That was the end of the line for me. The next day, my friend Marcia offered to take me to the airport in Muscat to rent a car. There, I was frustrated to find that no small cars were available for rent because the tourist season had begun. I checked with every car rental agency at the airport, then I called a slew of numbers other people had given me. Finally I found the Hyundai Sonata available from Al Maskry. I told the guy on the phone I’d take it and I went immediately to his office by taxi to pick it up. I was thrilled to have wheels.
Once I got the Sonata, I started my search to buy a car. I went first to the Kia dealership because I heard they have a buy-back program for expats who buy new cars. I was interested in the Kia Sportage, but they didn’t have a single Sportage for me to test drive. The dealer wanted me to put a deposit down for the next shipment that would come in three weeks later. I couldn’t bring myself to put a deposit on a vehicle I couldn’t test drive. Then I saw the Toyota dealer about a small sedan called the Yaris, but I felt it was made of cardboard on the inside and had no pick up. Later I drove a Diahatsu Terios, an adorable car that has the smallest engine imaginable and thus NO pickup. I checked in Muscat for a used 4WD but they had nothing in my price range. Only a Ford sedan which I didn’t really want. My heart was set on a 4WD. I had seen the GMC Terrain on the Toyota dealer’s used car lot in Nizwa and I kept going back to that. It handled nicely, the mileage was low, and it was a 4WD. It was everything I wanted really.
Finally, I put a 100 rial deposit on it before I left for Jordan. On November 13, I went to Bank Muscat to pick up checks I had ordered and to withdraw the cash for the deposit. Those two simple things took me over an hour to do because of the slowness and incompetence of Bank Muscat! I had to put down 25% because it was a used vehicle and because I’m an expat (and probably because I’m a woman too!) which was about 1,400 rials (~ $3,650). I took the money to Shyam, the Indian salesman, and then he made me sit and sign all 36 checks for my 36 payments of 141 rials ($366) a month. We drove to the insurance company to buy insurance for 220 rials (for one year). And then I gave him 5 rials to register the vehicle with the Royal Omani Police.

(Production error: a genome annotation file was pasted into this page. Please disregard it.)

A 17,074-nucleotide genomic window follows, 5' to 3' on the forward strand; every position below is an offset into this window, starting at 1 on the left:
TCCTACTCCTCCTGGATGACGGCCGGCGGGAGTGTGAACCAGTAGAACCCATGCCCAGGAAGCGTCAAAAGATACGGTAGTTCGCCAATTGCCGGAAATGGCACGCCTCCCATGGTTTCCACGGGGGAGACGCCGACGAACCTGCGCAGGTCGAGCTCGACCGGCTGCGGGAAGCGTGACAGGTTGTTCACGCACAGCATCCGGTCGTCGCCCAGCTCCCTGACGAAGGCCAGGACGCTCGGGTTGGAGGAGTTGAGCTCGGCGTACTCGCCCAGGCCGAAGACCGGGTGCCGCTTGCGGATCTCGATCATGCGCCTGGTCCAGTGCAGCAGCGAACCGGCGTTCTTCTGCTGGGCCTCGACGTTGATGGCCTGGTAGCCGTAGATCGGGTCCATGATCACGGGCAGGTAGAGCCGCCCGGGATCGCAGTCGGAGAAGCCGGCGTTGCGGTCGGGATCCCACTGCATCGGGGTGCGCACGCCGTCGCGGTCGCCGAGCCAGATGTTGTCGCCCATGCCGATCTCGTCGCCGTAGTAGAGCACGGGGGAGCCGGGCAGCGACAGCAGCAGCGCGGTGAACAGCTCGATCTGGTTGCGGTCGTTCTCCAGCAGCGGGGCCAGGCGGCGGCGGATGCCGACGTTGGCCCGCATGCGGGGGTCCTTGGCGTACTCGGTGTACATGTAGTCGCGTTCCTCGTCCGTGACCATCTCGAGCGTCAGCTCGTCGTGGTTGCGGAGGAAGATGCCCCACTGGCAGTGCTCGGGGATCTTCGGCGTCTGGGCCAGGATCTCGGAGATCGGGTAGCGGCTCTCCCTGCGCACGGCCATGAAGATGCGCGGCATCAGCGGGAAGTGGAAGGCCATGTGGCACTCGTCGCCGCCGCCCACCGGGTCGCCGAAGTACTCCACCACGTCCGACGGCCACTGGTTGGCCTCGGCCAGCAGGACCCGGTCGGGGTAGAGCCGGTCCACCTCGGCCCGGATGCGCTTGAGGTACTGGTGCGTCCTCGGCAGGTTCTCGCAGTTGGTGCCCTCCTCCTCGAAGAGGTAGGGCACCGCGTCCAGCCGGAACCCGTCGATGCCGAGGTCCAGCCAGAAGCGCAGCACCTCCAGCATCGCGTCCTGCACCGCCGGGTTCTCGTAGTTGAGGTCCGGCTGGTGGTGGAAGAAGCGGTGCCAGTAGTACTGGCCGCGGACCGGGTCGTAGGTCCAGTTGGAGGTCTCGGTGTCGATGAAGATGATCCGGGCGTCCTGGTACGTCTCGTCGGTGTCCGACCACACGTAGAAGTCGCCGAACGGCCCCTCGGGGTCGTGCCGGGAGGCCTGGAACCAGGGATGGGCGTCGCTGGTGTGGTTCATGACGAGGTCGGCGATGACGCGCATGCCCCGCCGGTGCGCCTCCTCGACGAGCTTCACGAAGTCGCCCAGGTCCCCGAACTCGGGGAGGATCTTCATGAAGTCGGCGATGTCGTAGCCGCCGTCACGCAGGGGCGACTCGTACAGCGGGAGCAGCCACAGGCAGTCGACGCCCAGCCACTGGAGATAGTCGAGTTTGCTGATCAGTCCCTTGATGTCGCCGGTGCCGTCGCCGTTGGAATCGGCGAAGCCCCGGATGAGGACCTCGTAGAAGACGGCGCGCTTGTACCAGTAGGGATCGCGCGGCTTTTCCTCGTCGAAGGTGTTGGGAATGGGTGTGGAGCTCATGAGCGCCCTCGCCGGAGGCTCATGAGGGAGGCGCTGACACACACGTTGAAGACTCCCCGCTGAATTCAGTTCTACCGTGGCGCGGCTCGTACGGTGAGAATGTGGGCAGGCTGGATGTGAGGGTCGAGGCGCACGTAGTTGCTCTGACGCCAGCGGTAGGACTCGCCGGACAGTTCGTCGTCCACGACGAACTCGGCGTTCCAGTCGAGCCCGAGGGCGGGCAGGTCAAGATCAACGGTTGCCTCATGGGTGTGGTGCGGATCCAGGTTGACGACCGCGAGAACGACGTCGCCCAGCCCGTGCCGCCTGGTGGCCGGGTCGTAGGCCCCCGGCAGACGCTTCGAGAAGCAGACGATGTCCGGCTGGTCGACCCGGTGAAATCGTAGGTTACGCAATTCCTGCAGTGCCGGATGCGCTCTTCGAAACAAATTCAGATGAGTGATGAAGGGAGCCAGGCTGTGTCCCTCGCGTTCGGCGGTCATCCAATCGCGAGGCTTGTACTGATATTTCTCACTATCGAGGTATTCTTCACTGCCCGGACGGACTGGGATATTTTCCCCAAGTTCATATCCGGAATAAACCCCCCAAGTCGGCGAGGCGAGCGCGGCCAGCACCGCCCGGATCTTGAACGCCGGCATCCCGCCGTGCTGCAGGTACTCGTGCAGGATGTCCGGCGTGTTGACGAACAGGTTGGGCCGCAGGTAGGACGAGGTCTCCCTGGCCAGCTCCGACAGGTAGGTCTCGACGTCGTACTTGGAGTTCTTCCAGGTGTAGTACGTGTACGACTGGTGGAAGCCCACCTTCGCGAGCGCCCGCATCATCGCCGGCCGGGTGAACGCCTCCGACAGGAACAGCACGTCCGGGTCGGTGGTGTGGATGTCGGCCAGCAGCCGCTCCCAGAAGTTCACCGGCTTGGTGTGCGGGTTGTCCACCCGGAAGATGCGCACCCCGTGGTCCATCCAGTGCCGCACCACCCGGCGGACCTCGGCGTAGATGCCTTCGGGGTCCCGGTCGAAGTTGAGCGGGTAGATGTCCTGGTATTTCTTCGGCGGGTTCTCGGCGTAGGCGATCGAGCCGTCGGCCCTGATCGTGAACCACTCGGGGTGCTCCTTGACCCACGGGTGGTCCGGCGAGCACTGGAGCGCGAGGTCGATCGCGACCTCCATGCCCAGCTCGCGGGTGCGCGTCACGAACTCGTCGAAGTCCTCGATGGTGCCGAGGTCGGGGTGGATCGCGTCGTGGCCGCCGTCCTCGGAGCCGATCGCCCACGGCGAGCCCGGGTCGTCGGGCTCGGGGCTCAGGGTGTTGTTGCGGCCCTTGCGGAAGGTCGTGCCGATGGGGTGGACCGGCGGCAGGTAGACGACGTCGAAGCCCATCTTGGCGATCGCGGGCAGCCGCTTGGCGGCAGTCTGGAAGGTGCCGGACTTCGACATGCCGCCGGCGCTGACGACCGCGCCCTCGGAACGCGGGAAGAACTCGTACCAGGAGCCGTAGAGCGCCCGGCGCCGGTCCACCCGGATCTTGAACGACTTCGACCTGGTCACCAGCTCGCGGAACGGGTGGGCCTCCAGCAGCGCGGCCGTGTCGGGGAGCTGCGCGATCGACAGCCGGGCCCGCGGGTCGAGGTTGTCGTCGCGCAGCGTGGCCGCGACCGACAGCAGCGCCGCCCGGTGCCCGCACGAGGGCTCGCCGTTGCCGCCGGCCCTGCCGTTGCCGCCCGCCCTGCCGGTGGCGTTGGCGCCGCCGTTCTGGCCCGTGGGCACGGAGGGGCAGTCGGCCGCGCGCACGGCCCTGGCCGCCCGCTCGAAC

There was another hassle earlier in the process with the Royal Omani Police. When the dealer and I were making the deal, he told me I had to have an Omani driver’s license. I had heard as Americans we had 3 months in Oman before we had to convert our license. However, to BUY a car, a person must have an Omani license. This is just a matter of going to the zoo of a police station and converting it for a fee. However, my Virginia license expired while I was in Korea so when I returned home to the USA in March of 2011, I renewed it. In America, our driver’s licenses do not specify the original date of issue. It only shows the last date it was renewed. As far as the Omanis were concerned, it appeared I had only had my license for 6 months and they require that you have been driving for at least one year. I protested that I’ve been driving my whole life, almost 40 years, but they wouldn’t believe me because the license said otherwise. I said, “Look at me! Look at my age!! I’ve been driving my whole life!!” They were unfazed. They told me I’d have to go to my Embassy and get a document showing the original date of my driver’s license.